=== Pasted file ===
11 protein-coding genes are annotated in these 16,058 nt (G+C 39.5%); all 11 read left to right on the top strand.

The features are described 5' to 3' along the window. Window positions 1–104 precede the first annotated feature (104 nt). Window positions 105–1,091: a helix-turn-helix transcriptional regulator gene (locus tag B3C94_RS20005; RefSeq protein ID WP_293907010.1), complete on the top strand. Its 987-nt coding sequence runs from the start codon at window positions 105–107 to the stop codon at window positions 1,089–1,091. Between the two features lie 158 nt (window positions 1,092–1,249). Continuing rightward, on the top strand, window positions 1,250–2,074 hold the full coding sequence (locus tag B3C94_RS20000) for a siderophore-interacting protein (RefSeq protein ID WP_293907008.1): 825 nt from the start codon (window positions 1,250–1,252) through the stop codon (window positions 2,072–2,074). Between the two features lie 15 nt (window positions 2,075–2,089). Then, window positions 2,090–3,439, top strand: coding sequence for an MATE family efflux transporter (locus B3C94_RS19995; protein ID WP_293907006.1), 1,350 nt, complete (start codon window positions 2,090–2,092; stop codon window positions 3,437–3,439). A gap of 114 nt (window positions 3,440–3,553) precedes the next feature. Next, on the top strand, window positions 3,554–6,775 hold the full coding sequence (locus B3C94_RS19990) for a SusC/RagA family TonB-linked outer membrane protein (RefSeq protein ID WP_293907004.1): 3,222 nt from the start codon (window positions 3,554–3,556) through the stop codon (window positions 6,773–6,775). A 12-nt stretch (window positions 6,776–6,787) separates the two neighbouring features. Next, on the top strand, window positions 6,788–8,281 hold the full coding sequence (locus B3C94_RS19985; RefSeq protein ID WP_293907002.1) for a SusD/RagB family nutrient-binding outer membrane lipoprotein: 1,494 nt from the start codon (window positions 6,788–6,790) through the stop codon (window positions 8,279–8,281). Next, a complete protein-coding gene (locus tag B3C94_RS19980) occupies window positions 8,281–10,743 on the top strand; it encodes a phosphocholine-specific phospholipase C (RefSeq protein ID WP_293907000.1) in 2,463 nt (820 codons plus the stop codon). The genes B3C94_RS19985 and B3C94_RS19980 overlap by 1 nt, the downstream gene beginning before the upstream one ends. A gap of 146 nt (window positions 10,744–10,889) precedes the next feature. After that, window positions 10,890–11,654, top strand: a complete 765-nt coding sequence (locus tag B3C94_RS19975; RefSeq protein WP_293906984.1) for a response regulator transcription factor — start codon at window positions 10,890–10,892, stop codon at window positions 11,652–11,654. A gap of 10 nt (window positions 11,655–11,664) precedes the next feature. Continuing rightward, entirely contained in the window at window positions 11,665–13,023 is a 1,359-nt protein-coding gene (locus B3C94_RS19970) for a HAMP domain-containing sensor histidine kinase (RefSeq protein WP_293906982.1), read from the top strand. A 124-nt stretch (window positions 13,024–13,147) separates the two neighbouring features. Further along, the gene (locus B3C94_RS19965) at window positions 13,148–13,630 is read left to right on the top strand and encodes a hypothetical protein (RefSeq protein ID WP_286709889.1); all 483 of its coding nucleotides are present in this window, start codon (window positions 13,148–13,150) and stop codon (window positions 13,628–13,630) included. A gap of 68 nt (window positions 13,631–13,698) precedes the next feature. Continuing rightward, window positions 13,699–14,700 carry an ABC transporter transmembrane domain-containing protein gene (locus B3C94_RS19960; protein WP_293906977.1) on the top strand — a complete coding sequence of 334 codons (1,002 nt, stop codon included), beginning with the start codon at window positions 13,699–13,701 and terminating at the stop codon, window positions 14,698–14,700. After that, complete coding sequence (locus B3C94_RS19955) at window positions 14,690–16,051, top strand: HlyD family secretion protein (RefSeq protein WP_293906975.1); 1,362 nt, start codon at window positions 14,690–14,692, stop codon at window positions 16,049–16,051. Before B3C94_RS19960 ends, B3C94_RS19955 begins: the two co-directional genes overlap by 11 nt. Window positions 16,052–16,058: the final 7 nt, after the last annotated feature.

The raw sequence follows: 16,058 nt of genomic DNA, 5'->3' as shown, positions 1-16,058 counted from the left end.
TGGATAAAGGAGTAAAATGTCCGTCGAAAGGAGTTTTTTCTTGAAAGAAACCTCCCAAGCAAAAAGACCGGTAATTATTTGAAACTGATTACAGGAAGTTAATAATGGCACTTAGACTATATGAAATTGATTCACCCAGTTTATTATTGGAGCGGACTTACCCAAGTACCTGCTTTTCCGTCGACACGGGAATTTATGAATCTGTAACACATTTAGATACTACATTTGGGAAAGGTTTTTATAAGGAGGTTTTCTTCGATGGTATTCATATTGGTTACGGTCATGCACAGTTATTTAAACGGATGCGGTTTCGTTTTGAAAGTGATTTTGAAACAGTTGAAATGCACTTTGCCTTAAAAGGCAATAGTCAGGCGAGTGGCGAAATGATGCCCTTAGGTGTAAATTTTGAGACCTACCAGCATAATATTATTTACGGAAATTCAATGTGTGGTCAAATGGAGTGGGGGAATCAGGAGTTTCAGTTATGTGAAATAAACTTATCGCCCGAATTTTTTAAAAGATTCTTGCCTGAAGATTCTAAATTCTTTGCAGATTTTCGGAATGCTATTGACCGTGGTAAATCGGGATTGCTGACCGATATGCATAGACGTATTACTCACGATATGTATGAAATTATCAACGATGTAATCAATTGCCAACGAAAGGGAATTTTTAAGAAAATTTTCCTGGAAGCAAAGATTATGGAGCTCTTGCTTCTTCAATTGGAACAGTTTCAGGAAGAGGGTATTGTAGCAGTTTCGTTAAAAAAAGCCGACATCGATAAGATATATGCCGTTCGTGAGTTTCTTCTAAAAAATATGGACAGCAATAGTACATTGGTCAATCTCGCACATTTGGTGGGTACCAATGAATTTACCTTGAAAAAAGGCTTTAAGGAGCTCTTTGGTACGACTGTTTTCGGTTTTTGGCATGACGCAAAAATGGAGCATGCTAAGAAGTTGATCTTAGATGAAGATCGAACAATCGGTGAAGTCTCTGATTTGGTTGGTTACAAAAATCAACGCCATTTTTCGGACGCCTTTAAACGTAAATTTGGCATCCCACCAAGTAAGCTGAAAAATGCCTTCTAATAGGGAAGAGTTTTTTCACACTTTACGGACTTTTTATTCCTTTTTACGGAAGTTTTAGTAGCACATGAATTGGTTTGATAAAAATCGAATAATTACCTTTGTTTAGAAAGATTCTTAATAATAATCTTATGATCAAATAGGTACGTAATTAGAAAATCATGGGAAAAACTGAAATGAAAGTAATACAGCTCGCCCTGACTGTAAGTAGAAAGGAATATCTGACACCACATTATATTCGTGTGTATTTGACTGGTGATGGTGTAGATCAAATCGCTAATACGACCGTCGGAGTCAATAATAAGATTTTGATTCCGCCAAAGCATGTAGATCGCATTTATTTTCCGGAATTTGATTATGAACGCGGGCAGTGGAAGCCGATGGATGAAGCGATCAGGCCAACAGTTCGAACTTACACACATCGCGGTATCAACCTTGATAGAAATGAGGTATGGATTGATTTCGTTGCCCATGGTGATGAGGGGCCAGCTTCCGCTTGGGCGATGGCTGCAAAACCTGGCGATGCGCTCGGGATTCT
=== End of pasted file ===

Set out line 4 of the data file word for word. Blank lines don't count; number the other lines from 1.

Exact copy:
TGGATAAAGGAGTAAAATGTCCGTCGAAAGGAGTTTTTTCTTGAAAGAAACCTCCCAAGCAAAAAGACCGGTAATTATTTGAAACTGATTACAGGAAGTTAATAATGGCACTTAGACTATATGAAATTGATTCACCCAGTTTATTATTGGAGCGGACTTACCCAAGTACCTGCTTTTCCGTCGACACGGGAATTTATGAATCTGTAACACATTTAGATACTACATTTGGGAAAGGTTTTTATAAGGAGGTTTTCTTCGATGGTATTCATATTGGTTACGGTCATGCACAGTTATTTAAACGGATGCGGTTTCGTTTTGAAAGTGATTTTGAAACAGTTGAAATGCACTTTGCCTTAAAAGGCAATAGTCAGGCGAGTGGCGAAATGATGCCCTTAGGTGTAAATTTTGAGACCTACCAGCATAATATTATTTACGGAAATTCAATGTGTGGTCAAATGGAGTGGGGGAATCAGGAGTTTCAGTTATGTGAAATAAACTTATCGCCCGAATTTTTTAAAAGATTCTTGCCTGAAGATTCTAAATTCTTTGCAGATTTTCGGAATGCTATTGACCGTGGTAAATCGGGATTGCTGACCGATATGCATAGACGTATTACTCACGATATGTATGAAATTATCAACGATGTAATCAATTGCCAACGAAAGGGAATTTTTAAGAAAATTTTCCTGGAAGCAAAGATTATGGAGCTCTTGCTTCTTCAATTGGAACAGTTTCAGGAAGAGGGTATTGTAGCAGTTTCGTTAAAAAAAGCCGACATCGATAAGATATATGCCGTTCGTGAGTTTCTTCTAAAAAATATGGACAGCAATAGTACATTGGTCAATCTCGCACATTTGGTGGGTACCAATGAATTTACCTTGAAAAAAGGCTTTAAGGAGCTCTTTGGTACGACTGTTTTCGGTTTTTGGCATGACGCAAAAATGGAGCATGCTAAGAAGTTGATCTTAGATGAAGATCGAACAATCGGTGAAGTCTCTGATTTGGTTGGTTACAAAAATCAACGCCATTTTTCGGACGCCTTTAAACGTAAATTTGGCATCCCACCAAGTAAGCTGAAAAATGCCTTCTAATAGGGAAGAGTTTTTTCACACTTTACGGACTTTTTATTCCTTTTTACGGAAGTTTTAGTAGCACATGAATTGGTTTGATAAAAATCGAATAATTACCTTTGTTTAGAAAGATTCTTAATAATAATCTTATGATCAAATAGGTACGTAATTAGAAAATCATGGGAAAAACTGAAATGAAAGTAATACAGCTCGCCCTGACTGTAAGTAGAAAGGAATATCTGACACCACATTATATTCGTGTGTATTTGACTGGTGATGGTGTAGATCAAATCGCTAATACGACCGTCGGAGTCAATAATAAGATTTTGATTCCGCCAAAGCATGTAGATCGCATTTATTTTCCGGAATTTGATTATGAACGCGGGCAGTGGAAGCCGATGGATGAAGCGATCAGGCCAACAGTTCGAACTTACACACATCGCGGTATCAACCTTGATAGAAATGAGGTATGGATTGATTTCGTTGCCCATGGTGATGAGGGGCCAGCTTCCGCTTGGGCGATGGCTGCAAAACCTGGCGATGCGCTCGGGATTCT